Why is it so difficult to treat viral infections?
Many human illnesses are caused by infection with either bacteria or viruses. Most bacterial diseases can be treated with antibiotics, although antibiotic-resistant strains are starting to emerge. Viruses pose a challenge to the body's immune system because they hide inside cells.
Viruses insert their genetic material into a human cell's DNA in order to reproduce. Antibiotics cannot kill viruses because bacteria and viruses have different mechanisms and machinery to survive and replicate. The antibiotic has no “target” to attack in a virus.
- Antibiotics kill bacteria, not archaea, fungi, or protists. The discovery of the antibiotic penicillin in the 1920s made a big impact on human history. Not only did it lead to a cure for bacterial infections that were once deadly, but it also led a big interest in finding new antibiotics.
- It's true the effectiveness of a drug may decrease over time, but much of the original potency still remains even a decade after the expiration date. Excluding nitroglycerin, insulin, and liquid antibiotics, most medications are as long-lasting as the ones tested by the military.
- Curing a viral infection. Antibiotics are useless against viral infections. This is because viruses are so simple that they use their host cells to perform their activities for them. So antiviral drugs work differently to antibiotics, by interfering with the viral enzymes instead.
Taking Antibiotics For Viral Infections Can Do More Harm Than Good, CDC. Rest, fluids and over-the-counter medication is the preferred option for treating a virus, says the CDC. Colds and many other infections of the upper respiratory tract, plus some ear infections, are not caused by bacteria, but by viruses.
- New study suggests antibiotics can weaken the immune system. While investigating the side effects of antibiotics and how bacteria can develop resistance to them, researchers from MIT and Harvard have found that the drugs can actually work against the body, weakening the immune system's ability to fight off the bugs.
- What Are the Side Effects of Antibiotics?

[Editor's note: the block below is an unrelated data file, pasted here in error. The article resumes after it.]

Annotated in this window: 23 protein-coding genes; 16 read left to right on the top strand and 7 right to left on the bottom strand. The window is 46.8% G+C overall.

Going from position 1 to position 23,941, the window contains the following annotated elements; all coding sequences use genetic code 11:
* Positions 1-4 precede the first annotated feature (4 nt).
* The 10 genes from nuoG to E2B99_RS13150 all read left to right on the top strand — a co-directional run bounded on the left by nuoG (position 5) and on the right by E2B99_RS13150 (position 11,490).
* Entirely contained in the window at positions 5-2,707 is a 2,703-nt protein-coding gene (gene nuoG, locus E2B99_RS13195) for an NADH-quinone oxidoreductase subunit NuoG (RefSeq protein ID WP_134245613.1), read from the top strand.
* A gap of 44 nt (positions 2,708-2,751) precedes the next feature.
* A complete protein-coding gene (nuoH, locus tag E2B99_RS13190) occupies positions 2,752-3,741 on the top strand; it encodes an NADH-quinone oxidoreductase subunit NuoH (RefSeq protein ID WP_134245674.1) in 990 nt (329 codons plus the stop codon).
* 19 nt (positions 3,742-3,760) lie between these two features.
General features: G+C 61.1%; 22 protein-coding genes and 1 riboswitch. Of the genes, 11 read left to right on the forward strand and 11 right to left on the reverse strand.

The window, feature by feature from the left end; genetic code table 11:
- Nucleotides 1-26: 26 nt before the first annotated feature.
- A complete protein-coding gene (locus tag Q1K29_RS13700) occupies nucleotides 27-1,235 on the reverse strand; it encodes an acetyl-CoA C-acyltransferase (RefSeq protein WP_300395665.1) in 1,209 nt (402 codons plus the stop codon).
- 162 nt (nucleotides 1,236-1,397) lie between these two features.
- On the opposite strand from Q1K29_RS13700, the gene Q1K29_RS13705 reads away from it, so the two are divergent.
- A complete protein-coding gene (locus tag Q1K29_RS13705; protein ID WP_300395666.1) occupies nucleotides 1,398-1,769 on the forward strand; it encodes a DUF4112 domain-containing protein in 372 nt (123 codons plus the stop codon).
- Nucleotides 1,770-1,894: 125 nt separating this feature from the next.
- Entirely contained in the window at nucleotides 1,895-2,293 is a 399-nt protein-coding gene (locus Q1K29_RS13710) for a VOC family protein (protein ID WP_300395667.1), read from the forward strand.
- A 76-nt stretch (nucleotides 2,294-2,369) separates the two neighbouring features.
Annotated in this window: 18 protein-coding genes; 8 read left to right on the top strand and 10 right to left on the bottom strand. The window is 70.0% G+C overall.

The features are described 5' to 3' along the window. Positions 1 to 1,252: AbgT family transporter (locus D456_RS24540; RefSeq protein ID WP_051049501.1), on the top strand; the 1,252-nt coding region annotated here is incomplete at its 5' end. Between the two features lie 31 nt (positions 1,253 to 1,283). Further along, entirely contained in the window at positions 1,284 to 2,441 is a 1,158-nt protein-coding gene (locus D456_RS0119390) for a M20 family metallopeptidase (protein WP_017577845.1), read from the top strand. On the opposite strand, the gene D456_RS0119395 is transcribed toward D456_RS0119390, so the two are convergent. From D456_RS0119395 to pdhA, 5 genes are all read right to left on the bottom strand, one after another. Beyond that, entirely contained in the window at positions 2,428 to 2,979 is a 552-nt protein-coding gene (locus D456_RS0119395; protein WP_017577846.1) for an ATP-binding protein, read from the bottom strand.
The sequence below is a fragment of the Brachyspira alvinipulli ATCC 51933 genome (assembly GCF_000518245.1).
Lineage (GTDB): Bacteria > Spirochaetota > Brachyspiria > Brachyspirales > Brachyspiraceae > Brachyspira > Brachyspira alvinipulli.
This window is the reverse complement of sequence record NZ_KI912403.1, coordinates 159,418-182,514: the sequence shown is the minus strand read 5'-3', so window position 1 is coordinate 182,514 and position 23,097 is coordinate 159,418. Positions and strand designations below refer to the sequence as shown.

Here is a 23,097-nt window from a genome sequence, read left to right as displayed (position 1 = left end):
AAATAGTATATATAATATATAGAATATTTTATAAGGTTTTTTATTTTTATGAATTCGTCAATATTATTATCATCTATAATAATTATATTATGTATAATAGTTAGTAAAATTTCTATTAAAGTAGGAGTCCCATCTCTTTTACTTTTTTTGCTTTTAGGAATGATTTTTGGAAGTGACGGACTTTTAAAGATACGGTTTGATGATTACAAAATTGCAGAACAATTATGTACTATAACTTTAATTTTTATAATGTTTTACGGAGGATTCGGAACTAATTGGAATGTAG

- Severe watery diarrhea and abdominal cramps.
- Allergic reaction (shortness of breath, hives, swelling of lips, face, or tongue, fainting)
- Vaginal itching or discharge.
- White patches on the tongue.
- Complete the full course of the drug. It's important to take all of the medication, even if you are feeling better. If treatment stops too soon, the drug may not kill all the bacteria. You may become sick again, and the remaining bacteria may become resistant to the antibiotic that you've taken.
Antibodies are a special protein made by B cells. They bind to a virus to stop it from replicating, and also tag viruses so that other blood cells know to destroy them. This means our immune systems are primed to prevent another infection from the same virus, without attacking the body's own cells by accident.
- Top 10 Antiviral Herbs
- Elderberry. Elderberry has a long, rich history of use for medicinal benefits by numerous cultures.
- Astragalus Root.
- Cat's Claw.
- Licorice Root.
- Most of the time, our immune system is able to completely get rid of the virus. But some viruses can "hide" inside certain cells in our bodies, and avoid being totally removed by the immune system. Some viruses can do this for a long time. Some can even cause a permanent, life-long infection.
- In most types of viral infection, the immune system clears the virus from the body within days to a few weeks. But some viruses cause persistent or latent * infections, which can last for years.
Updated: 2nd October 2019